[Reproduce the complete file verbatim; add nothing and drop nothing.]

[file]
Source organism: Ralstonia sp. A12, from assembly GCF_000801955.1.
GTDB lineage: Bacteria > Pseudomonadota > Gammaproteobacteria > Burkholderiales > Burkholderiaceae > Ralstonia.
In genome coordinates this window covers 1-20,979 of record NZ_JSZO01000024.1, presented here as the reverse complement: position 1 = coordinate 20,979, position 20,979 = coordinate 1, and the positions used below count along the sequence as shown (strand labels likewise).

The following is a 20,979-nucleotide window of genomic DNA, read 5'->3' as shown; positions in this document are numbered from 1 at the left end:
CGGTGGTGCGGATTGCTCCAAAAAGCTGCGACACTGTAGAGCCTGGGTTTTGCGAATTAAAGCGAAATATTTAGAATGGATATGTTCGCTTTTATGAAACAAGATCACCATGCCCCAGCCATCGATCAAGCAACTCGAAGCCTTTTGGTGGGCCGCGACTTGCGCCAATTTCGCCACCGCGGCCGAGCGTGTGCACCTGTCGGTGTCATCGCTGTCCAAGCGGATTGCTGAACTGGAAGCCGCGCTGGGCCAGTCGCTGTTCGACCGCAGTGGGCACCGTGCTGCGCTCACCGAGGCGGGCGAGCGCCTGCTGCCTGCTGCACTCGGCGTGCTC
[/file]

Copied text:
Source organism: Ralstonia sp. A12, from assembly GCF_000801955.1.
GTDB lineage: Bacteria > Pseudomonadota > Gammaproteobacteria > Burkholderiales > Burkholderiaceae > Ralstonia.
In genome coordinates this window covers 1-20,979 of record NZ_JSZO01000024.1, presented here as the reverse complement: position 1 = coordinate 20,979, position 20,979 = coordinate 1, and the positions used below count along the sequence as shown (strand labels likewise).

The following is a 20,979-nucleotide window of genomic DNA, read 5'->3' as shown; positions in this document are numbered from 1 at the left end:
CGGTGGTGCGGATTGCTCCAAAAAGCTGCGACACTGTAGAGCCTGGGTTTTGCGAATTAAAGCGAAATATTTAGAATGGATATGTTCGCTTTTATGAAACAAGATCACCATGCCCCAGCCATCGATCAAGCAACTCGAAGCCTTTTGGTGGGCCGCGACTTGCGCCAATTTCGCCACCGCGGCCGAGCGTGTGCACCTGTCGGTGTCATCGCTGTCCAAGCGGATTGCTGAACTGGAAGCCGCGCTGGGCCAGTCGCTGTTCGACCGCAGTGGGCACCGTGCTGCGCTCACCGAGGCGGGCGAGCGCCTGCTGCCTGCTGCACTCGGCGTGCTC